Moreover, Iran still stands loud and clear in its policies regarding those who it describes as 'imperialists’, and ‘occupiers’ – and it is continuing to improve, test, and develop the necessary equipment to defend its sovereignty against any possible threat to its survival.

The recent protests are far from achieving the goals of regime change at large and pressuring Iran to abandon its ‘specific’ foreign policies. These activities, propaganda, and resources will hardly impact the current government’s standing on its foreign policy decisions and activities beyond and within Iranian borders.

There are a few reasons for the failure of this strategy of trying regime change – or at least putting pressure on the government officials in Iran to abandon the policies that the West sees as unacceptable.

Firstly, the Iranian people, the government, and the religious figures ruling Iran follow what they see as the path of ‘Red Shi’ism’ which presents guidelines for their operations, policies, and decisions. Red Shi’ism aims to bring about a revolution with practical acts in the absence of their last and awaited Imam, Imam Mehdi (AS).

Secondly, the Iranian society is religiously motivated and largely accepts Vilayet-i-Faqih. The adoption of any system of thought can be manipulated but not faith of this kind. Iranians are guided by faith and belief in this system. The revolution against the Shah of Iran was based on the ideological beliefs of Red Shi’ism led by Imam Khomeini and Dr. Ali Shariati – and it is not easy to shake these.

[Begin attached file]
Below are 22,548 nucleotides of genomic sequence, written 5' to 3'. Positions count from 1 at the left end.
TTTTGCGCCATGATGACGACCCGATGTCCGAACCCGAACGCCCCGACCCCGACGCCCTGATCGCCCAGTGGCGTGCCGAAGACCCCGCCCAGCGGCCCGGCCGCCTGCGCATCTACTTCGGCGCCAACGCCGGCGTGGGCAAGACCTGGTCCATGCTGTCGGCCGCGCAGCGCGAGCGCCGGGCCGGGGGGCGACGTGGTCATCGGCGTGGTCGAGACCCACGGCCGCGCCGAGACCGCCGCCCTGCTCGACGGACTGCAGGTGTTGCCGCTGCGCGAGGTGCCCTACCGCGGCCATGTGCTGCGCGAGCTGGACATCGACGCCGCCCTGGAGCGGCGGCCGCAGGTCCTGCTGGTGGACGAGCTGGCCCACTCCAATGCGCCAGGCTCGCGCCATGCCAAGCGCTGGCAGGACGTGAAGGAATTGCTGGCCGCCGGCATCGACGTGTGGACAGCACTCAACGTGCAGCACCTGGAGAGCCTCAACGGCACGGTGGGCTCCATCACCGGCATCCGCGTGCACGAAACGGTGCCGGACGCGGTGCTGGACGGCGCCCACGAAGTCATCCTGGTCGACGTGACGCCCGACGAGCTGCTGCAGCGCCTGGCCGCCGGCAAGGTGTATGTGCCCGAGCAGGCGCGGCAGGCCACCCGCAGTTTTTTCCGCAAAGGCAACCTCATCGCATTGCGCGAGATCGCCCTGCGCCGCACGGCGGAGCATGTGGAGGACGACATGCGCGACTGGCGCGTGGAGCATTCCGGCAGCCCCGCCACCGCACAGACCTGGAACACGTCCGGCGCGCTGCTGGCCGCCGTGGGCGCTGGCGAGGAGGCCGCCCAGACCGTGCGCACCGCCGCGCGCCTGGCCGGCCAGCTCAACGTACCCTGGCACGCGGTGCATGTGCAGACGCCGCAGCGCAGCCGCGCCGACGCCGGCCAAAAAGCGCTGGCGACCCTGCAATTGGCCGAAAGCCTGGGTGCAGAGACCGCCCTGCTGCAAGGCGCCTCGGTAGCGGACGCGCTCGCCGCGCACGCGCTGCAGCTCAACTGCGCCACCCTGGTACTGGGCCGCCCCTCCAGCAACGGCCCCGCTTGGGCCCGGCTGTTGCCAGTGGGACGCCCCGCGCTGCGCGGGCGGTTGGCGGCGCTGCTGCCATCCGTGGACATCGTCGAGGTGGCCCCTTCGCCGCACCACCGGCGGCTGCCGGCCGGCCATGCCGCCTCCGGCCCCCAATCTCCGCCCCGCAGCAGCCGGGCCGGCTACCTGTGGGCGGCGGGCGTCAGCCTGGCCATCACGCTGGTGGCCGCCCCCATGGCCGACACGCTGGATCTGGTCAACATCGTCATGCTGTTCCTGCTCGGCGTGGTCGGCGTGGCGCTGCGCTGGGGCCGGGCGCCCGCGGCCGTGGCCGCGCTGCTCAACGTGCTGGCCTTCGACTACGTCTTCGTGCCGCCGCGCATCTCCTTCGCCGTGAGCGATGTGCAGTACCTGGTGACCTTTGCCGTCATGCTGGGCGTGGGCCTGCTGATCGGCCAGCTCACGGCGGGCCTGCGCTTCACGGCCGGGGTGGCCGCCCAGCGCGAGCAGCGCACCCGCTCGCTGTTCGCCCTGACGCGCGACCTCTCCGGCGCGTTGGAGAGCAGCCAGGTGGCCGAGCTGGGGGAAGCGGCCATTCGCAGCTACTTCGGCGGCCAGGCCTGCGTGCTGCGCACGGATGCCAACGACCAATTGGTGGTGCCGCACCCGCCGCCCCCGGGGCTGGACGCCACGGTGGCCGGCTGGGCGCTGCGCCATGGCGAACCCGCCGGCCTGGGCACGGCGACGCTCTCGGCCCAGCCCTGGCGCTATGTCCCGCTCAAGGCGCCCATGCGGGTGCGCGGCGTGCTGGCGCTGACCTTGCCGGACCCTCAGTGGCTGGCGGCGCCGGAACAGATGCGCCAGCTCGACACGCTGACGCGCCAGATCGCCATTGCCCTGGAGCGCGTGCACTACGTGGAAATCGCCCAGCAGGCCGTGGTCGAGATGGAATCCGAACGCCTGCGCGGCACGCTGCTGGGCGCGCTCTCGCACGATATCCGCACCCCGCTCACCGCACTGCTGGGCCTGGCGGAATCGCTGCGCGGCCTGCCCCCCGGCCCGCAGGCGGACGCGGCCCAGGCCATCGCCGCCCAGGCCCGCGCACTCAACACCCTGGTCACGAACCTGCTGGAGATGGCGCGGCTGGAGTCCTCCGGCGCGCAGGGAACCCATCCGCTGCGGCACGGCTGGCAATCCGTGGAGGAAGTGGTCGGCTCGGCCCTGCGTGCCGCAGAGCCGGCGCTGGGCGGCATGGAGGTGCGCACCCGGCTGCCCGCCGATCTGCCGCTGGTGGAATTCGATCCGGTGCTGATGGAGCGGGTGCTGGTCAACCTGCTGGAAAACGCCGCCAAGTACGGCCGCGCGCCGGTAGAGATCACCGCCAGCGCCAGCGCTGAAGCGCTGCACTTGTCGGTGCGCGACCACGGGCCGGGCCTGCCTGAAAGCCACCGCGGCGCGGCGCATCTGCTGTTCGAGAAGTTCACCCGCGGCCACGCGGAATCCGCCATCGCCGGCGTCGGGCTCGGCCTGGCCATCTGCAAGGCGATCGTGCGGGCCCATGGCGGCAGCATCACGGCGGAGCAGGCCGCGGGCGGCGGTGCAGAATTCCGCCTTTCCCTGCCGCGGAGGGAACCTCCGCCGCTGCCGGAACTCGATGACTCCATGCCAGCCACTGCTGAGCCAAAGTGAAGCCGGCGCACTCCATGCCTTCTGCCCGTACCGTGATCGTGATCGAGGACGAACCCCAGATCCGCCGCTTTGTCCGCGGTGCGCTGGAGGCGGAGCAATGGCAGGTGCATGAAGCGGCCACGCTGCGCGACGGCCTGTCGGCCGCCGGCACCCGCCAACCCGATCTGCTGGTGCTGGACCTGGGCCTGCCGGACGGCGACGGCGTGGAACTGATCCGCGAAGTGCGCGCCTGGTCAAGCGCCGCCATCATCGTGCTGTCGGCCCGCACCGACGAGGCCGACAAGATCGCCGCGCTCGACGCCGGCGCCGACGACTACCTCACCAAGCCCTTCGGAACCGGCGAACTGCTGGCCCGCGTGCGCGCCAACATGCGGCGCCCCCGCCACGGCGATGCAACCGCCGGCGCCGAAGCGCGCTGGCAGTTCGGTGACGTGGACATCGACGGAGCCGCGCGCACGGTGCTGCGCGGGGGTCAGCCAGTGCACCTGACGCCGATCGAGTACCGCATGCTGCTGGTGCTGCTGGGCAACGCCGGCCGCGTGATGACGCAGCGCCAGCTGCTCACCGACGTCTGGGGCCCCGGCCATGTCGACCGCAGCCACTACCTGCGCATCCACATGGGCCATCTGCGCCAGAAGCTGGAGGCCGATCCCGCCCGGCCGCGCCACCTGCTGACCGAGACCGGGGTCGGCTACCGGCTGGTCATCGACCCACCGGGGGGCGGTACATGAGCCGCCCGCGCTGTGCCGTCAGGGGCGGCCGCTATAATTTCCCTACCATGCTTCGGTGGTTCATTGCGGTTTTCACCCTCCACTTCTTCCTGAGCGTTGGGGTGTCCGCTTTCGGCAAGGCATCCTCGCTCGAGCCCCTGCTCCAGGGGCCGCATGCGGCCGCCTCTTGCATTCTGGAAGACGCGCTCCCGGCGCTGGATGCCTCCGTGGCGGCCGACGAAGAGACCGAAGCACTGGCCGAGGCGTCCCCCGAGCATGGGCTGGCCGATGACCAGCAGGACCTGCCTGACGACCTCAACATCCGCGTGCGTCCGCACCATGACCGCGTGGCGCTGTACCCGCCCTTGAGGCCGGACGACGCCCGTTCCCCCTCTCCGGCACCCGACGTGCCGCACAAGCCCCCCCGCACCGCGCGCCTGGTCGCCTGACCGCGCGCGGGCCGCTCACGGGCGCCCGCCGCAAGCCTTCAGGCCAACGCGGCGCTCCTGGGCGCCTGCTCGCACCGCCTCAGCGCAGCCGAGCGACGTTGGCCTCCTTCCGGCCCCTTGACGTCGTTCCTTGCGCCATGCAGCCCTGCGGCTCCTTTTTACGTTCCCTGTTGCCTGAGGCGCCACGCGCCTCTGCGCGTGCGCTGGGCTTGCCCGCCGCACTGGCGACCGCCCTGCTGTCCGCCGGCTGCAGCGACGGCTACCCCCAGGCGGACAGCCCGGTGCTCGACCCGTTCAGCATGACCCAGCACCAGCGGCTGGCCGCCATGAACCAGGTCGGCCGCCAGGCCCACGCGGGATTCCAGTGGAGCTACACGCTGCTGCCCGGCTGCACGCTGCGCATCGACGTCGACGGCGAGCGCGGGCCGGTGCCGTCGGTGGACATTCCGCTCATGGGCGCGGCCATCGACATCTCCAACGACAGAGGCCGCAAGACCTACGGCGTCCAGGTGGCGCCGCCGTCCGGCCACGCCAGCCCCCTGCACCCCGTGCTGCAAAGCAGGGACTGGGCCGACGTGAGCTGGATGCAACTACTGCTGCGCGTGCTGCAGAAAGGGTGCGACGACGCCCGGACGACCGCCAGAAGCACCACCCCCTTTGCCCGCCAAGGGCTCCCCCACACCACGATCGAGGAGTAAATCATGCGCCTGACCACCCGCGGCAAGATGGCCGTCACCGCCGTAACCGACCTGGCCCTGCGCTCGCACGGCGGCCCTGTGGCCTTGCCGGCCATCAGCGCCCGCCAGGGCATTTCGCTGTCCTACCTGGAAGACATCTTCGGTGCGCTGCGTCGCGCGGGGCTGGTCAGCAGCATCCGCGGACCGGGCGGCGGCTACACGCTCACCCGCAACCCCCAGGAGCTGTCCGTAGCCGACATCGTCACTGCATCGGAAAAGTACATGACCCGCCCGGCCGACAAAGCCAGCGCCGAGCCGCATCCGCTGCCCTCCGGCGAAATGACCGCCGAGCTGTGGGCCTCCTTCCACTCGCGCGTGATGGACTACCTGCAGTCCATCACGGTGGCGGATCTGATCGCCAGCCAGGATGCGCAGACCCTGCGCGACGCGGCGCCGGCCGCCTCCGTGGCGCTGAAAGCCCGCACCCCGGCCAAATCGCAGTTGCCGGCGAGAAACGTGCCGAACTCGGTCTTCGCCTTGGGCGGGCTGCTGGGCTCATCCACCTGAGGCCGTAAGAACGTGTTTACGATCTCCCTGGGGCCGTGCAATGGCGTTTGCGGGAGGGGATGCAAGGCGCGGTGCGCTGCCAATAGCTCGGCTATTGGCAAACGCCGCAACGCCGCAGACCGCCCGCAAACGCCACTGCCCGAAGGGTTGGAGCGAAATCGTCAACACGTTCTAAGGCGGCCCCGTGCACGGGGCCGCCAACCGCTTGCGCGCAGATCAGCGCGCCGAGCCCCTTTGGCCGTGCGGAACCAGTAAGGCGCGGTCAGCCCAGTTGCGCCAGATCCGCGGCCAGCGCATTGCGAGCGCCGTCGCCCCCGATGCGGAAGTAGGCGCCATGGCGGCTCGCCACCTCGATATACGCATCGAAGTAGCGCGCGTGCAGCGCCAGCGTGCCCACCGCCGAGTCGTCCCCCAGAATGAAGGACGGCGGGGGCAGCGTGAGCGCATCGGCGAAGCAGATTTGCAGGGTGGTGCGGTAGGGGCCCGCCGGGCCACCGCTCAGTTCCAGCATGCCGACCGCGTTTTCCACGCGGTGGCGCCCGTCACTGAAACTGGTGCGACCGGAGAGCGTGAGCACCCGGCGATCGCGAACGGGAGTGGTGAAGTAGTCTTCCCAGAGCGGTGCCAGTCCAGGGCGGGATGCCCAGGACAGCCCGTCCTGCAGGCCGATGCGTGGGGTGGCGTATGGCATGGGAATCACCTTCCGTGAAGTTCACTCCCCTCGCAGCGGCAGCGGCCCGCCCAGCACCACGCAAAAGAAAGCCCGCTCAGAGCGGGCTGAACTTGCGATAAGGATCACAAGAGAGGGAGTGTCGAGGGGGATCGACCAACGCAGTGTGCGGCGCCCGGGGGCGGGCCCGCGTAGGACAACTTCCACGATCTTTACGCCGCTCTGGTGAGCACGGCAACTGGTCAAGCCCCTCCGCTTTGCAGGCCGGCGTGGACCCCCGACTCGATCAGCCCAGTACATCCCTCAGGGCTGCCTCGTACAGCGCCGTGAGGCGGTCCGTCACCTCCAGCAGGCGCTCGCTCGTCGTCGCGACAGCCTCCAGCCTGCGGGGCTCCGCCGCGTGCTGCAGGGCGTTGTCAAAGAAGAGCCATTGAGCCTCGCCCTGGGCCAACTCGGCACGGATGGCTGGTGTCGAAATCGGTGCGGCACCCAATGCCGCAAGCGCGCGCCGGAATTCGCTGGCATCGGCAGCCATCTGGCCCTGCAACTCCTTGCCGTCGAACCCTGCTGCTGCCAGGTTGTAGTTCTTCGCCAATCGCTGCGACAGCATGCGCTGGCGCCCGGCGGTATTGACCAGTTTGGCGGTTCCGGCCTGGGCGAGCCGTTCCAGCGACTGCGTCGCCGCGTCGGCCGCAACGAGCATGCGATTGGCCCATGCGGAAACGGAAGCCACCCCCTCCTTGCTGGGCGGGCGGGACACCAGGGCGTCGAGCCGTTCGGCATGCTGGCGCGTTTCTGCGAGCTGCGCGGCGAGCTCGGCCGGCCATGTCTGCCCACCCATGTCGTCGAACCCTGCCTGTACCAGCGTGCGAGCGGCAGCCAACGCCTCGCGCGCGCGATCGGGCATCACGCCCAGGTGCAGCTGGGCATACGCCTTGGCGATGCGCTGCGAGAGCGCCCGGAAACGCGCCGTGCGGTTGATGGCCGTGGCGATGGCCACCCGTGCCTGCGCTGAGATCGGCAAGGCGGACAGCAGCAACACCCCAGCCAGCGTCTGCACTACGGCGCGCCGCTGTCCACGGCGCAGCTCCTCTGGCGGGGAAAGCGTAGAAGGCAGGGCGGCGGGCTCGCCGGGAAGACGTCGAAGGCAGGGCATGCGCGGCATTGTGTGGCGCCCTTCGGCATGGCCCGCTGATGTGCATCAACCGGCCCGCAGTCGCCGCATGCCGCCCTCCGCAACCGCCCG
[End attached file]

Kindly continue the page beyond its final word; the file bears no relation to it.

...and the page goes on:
Thirdly, there is the crucial question: who will replace the Islamic regime? If one talks of the reformists, they will yet establish a similar kind of government - as they also largely uphold the same ideology of red Shi’ism. Also, if you talk of the Shah’s regime, then it would be ridiculous to imagine that the Iranians will at any stage support the old monarchy. Most Iranians are familiar with the true face of the Pahlavi dynasty, which was seen as selling the country’s sovereign rights to Western regimes, creating a cruel secret police with help of the CIA aimed at eliminating anti-Shah elements, and so on. While the Western perception of the Shah’s regime is commonly one of a liberal, open and modern society with beaches and alcohol open to the public, and no dress code, the fact remains that Iranians overthrew this system long ago.

Fourth, the Iranian nation, by and large despite the sanctions, inflation, restrictive laws, and government structure, has still been participating in national life with great enthusiasm. Scientific, social, military and political developments continue unabated.

The only possible scenario where the regime can be overthrown or replaced is the elimination of the IRGC and the Basij forces: a task that seems almost impossible due to the secrecy in which these forces operate and their deep ties to the country’s leadership structure

The protests are likely fizzle out and leave Iran with the much-needed guidance to work more on correcting governance errors and filling the gaps which leave it open to subversion and infiltration from hostile powers.

The author studies International Relations at the National University of Modern Languages, Islamabad. His focus is on proxy wars, conflicts and aspirations for hegemony by international and regional powers in the Middle East region. Contact: Bilalhyder313@gmail.com